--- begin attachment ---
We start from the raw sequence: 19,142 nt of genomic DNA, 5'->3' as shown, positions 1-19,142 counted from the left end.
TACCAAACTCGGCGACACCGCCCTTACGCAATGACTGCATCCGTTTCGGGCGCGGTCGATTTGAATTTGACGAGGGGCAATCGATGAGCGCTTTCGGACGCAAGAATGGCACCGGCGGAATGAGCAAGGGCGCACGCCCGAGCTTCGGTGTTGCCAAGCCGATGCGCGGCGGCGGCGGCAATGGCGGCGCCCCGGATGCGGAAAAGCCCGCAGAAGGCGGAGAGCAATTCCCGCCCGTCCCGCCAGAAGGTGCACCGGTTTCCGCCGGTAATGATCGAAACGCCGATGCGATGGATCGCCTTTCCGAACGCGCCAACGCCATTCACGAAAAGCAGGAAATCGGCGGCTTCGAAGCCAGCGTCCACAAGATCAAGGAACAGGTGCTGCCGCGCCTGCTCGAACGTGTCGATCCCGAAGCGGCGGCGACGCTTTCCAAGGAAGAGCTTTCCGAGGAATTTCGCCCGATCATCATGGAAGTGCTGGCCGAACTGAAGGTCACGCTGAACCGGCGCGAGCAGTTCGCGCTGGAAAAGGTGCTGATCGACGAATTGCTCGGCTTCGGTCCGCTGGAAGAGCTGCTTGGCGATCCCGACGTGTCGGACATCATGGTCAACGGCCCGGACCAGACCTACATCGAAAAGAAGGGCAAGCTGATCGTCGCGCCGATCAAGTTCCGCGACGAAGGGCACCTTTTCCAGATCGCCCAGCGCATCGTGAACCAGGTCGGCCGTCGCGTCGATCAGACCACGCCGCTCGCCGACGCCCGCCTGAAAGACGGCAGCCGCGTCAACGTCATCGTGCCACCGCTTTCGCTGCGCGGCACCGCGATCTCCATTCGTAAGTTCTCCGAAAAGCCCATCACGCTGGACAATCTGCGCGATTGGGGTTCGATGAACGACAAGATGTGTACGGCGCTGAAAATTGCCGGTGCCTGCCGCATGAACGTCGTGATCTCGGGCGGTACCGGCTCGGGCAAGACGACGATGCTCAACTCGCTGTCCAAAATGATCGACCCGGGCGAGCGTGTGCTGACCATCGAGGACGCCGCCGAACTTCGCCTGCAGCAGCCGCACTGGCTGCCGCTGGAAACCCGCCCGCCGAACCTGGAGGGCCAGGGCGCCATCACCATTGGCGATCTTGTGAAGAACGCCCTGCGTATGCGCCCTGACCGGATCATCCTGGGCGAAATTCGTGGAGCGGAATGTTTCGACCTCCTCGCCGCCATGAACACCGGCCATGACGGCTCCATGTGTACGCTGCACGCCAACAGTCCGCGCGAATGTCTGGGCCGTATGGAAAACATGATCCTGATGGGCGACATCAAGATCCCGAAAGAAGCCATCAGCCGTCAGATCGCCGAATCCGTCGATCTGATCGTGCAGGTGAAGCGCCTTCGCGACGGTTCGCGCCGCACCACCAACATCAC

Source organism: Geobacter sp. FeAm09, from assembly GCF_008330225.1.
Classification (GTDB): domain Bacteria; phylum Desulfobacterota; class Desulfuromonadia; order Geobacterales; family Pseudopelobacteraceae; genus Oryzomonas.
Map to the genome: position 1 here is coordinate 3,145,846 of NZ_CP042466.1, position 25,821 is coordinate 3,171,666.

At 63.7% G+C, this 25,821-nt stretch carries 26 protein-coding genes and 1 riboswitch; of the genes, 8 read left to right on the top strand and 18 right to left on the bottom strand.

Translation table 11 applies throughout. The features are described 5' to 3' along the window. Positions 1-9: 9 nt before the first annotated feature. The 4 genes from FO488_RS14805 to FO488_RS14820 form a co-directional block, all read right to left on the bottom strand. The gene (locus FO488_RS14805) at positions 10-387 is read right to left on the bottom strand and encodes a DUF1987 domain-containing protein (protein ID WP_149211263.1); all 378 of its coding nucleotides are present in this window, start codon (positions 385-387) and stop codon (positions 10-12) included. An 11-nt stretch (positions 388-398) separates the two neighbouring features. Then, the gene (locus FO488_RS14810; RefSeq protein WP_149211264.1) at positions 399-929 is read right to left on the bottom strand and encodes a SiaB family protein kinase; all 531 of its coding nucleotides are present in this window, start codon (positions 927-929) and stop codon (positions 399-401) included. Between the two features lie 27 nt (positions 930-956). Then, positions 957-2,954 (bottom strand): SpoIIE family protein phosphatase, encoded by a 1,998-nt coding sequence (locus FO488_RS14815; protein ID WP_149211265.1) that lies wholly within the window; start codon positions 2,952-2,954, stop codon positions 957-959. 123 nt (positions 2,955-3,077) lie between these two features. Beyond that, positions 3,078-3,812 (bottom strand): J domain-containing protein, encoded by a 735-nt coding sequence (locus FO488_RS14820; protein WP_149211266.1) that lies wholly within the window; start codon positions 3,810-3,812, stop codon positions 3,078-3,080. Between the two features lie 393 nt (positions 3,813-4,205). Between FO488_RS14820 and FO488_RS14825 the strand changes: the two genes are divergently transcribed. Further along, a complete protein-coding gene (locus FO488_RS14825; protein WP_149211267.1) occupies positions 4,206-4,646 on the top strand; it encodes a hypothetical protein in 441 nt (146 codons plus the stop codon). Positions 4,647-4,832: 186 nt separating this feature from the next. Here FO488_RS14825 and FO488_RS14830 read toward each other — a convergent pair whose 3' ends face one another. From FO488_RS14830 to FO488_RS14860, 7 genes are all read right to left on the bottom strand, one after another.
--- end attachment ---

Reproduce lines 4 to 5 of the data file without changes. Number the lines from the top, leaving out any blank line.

Classification (GTDB): domain Bacteria; phylum Desulfobacterota; class Desulfuromonadia; order Geobacterales; family Pseudopelobacteraceae; genus Oryzomonas.
Map to the genome: position 1 here is coordinate 3,145,846 of NZ_CP042466.1, position 25,821 is coordinate 3,171,666.